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"There is no relation between the two words." feels wrong. The spelling of algorithm was influenced by the Greek árithmos, which is the second compound in logarithm. I quote from Word Origins (2005 2e) by John Ayto. p 16 Left column. algorithm [13] Algorithm comes from the name of a Persian mathematician, in full Abu Ja far Mohammed ibn-Musa al-...

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One who is not a professional mathematician is Edward Witten, who is a physicist.

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Diocles was the first prove this in "On burning mirrors". There are no surviving records but fragments were found in Eutocius's notes on Archimedes "Spheres and Cylinders". Conic sections were well-studied in antiquity including parabolas but records were mostly kept by Arabic mathematicians. Ibn Sahl has a surviving proof which likely ...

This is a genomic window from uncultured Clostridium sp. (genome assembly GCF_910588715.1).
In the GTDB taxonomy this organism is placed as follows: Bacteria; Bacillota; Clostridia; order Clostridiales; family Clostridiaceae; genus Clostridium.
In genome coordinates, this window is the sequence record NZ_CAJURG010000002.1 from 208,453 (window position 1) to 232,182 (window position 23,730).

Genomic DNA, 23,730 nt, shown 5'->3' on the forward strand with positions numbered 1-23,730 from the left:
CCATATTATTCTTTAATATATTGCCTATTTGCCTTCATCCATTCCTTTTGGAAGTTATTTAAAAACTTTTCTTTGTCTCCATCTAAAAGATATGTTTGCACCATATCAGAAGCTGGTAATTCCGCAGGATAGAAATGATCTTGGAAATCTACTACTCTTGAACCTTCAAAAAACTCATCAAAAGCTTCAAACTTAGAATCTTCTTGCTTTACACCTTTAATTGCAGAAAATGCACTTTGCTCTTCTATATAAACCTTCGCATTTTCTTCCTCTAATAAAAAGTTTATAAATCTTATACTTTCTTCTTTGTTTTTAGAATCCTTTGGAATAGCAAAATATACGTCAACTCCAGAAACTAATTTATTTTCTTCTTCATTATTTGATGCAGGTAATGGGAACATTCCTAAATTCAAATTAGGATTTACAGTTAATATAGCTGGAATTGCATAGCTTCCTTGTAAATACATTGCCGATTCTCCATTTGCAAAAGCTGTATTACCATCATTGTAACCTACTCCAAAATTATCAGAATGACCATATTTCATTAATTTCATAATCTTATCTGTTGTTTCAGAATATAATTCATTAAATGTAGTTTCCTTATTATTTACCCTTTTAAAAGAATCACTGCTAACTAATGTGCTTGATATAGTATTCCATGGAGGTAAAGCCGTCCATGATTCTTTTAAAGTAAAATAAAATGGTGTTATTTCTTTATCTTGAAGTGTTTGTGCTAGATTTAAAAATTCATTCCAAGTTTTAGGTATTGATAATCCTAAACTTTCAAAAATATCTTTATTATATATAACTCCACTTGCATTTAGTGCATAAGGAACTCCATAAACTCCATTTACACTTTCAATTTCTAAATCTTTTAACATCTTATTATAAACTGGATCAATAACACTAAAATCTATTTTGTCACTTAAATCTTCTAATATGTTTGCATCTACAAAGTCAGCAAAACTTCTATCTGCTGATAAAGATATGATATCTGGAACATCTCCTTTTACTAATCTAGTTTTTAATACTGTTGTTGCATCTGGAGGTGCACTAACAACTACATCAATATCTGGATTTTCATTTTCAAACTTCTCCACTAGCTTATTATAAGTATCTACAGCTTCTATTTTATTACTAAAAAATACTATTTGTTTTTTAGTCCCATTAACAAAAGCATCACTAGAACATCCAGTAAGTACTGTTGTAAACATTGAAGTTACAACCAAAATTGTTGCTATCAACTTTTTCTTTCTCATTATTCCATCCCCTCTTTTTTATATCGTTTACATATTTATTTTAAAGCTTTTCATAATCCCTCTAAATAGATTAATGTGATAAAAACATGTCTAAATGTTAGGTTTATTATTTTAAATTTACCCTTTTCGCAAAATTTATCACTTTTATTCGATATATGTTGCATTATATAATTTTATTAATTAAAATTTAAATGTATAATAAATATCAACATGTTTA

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Good explanation from geimetey. My original submission has been done by my friend Zaffar. That's because I am not familiar with formalities if stack exchange. Few points I clarify in this context: (1) The division method can be extended for any n-root. Sat for cube root : Start with a number bB+s where B is the base; a and b are integers. (bB +a) ^3 =(bB)^3 +...

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For good visualization of the method you can watch the following video at youtube: https://www.youtube.com/watch?v=P7kesuMnqhs

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When I first read your question, it seemed to me that uniform spaces were much more used than bornological spaces. But as I frequently use uniform spaces in my own research, I thought that my opinion might be biased and I looked for more measurable criteria. (1) It turns out that both topics have their specific entry in the MSC2020-Mathematics Subject ...